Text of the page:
Using the 1m Ritchey–Chrétien–Coudé Telescope at the Konkoly Observatory in Budapest, Hungary, and NASA’s Transiting Exoplanet Survey Satellite (TESS), Hungarian astronomers have observed a variable star known as the name of GD 99. The results of the study, published on November 21 on the preprint server arXiv, shed more light on the properties of this variable.
The detection and study of variable stars could offer important clues to certain aspects of stellar structure and evolution. The study of variables could also be useful for a better understanding of the distance scale of the universe.
ZZ Ceti stars (also called DAV stars) are variables with modest variations in brightness and periods between 30 and 1,200 seconds. They are DA-type pulsating white dwarfs, which have an outer shell composition of pure hydrogen.
GD 99 is one of the brightest ZZ Ceti stars known to date. However, although GD 99 was identified as a variable white dwarf almost half a century ago, its pulsating behavior and asteroseismology have not yet been thoroughly studied. In order to change this, a team of astronomers from the Konkoly Observatory, led by Zsófia Bognár, carried out long-term, single-site observations of GD 99 with the primary goal of performing a seismic analysis of this star. .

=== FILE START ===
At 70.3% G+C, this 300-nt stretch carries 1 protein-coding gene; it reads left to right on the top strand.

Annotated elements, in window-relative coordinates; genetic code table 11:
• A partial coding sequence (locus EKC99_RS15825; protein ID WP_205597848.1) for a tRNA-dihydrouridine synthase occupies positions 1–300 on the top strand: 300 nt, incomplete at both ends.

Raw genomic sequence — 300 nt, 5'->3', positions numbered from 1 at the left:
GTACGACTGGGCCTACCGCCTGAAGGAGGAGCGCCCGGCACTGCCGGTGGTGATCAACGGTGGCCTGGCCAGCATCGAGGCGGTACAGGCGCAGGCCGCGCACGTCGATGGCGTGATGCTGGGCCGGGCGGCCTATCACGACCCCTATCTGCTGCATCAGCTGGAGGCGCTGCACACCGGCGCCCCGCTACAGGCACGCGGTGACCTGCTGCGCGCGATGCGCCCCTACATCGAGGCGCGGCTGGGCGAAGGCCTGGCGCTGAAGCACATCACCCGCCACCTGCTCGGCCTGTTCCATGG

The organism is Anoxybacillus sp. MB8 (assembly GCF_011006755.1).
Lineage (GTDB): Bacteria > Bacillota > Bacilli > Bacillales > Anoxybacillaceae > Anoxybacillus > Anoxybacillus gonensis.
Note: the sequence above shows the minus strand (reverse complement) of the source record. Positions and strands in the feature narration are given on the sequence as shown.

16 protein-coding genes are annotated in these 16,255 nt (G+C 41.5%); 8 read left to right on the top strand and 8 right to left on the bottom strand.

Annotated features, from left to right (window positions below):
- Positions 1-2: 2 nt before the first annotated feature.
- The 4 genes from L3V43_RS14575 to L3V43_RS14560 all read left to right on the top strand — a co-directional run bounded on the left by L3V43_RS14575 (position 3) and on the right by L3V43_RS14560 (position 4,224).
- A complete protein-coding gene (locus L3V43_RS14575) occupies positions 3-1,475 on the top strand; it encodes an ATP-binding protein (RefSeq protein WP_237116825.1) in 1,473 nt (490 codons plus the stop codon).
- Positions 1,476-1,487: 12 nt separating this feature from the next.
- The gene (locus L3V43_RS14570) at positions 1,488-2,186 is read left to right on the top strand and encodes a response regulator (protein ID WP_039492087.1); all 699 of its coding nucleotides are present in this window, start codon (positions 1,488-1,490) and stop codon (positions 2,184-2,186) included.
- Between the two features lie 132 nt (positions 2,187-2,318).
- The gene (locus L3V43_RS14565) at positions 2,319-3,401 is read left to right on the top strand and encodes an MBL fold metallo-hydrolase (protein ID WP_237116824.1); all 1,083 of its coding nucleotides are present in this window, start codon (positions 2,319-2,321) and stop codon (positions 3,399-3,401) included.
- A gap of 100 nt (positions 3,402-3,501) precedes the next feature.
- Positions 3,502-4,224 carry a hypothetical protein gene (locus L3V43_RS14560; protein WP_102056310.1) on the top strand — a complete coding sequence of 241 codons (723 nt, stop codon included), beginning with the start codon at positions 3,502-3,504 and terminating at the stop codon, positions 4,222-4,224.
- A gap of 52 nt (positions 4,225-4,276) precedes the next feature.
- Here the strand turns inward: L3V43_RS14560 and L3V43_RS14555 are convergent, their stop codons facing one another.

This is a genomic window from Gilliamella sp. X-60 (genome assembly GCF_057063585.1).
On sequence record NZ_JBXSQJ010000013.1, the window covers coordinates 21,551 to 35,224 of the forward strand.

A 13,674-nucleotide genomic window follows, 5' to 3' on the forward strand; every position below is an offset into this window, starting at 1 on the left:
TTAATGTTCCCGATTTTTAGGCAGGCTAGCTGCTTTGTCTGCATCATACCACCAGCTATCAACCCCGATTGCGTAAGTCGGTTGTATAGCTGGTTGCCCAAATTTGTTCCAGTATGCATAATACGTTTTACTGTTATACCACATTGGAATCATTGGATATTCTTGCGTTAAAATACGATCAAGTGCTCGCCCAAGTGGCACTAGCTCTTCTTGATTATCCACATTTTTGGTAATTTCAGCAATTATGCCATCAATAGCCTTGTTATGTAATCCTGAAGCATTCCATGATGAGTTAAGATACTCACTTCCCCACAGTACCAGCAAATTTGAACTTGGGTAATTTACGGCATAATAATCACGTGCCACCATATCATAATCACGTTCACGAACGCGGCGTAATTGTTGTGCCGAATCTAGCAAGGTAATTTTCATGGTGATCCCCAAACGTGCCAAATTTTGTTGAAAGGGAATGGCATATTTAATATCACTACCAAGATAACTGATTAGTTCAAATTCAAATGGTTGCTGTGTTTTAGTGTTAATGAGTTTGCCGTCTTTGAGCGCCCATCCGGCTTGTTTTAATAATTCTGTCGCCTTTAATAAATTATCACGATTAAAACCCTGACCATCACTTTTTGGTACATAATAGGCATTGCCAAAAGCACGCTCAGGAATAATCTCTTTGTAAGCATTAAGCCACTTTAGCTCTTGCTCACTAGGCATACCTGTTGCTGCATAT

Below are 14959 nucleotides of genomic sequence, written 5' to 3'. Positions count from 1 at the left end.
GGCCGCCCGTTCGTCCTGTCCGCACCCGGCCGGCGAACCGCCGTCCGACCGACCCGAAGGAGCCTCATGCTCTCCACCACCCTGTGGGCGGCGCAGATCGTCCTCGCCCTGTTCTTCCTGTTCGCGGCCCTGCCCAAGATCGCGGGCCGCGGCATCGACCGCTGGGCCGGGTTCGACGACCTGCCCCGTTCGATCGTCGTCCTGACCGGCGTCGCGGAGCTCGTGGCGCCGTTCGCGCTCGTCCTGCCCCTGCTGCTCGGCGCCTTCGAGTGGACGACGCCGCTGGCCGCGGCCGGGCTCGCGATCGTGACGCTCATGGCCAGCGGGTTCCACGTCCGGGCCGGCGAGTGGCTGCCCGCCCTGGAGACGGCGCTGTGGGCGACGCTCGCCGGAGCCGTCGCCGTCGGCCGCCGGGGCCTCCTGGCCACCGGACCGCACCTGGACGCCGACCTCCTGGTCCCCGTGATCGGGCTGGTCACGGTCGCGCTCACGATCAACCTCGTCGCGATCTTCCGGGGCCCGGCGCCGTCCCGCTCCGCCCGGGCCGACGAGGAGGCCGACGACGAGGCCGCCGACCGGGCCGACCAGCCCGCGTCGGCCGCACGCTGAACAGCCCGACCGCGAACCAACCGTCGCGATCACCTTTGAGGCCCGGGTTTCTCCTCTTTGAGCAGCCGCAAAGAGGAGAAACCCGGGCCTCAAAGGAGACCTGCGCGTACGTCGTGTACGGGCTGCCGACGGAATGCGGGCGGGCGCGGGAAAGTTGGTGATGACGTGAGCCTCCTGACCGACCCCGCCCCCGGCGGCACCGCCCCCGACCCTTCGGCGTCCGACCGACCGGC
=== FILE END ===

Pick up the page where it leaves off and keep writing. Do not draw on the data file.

“We selected GD 99 for a long-term ground tracking measurement, which resulted in 30 nights of observations, spanning over 119 hours of observation…We conducted observations between 2002 and 2022 with the 1 -m Ritchey– Chretien-Coudé Telescope at the Piszkésteto Mountain Station of the Konkoly Observatory, Hungary writes in the journal.
The observations allowed the team to identify 11 eigenmodes for seismology. GD 99 in general was found to be rich in pulsation modes in the period range of 200 to 1100 s, as astronomers detected seven new periods.
Based on the results, astronomers were able to determine the fundamental parameters of GD 99. The mass of the star was calculated to be around 0.8 solar masses, and its effective temperature was estimated at a level of 13,500 K. It turned out that the is located about 110 light years away and its rotation period is about 13.17 hours.
Comparing the results with previous studies, GD 99 is hotter, more massive, and located closer than previously thought. The paper’s authors speculate that the star may be at the blue edge of the ZZ Ceti empirical instability band – a region of the Hertzsprung-Russell diagram largely occupied by several related classes of pulsating variables.
Overall, the researchers pointed out that GD 99 joins the currently known small group of mode-rich white dwarf pulsators.
Zs. Bognár et al, GD 99: Reinvestigation of a former companion of ZZ Ceti, arXiv (2022). DOI: 10.48550/arxiv.2211.11676
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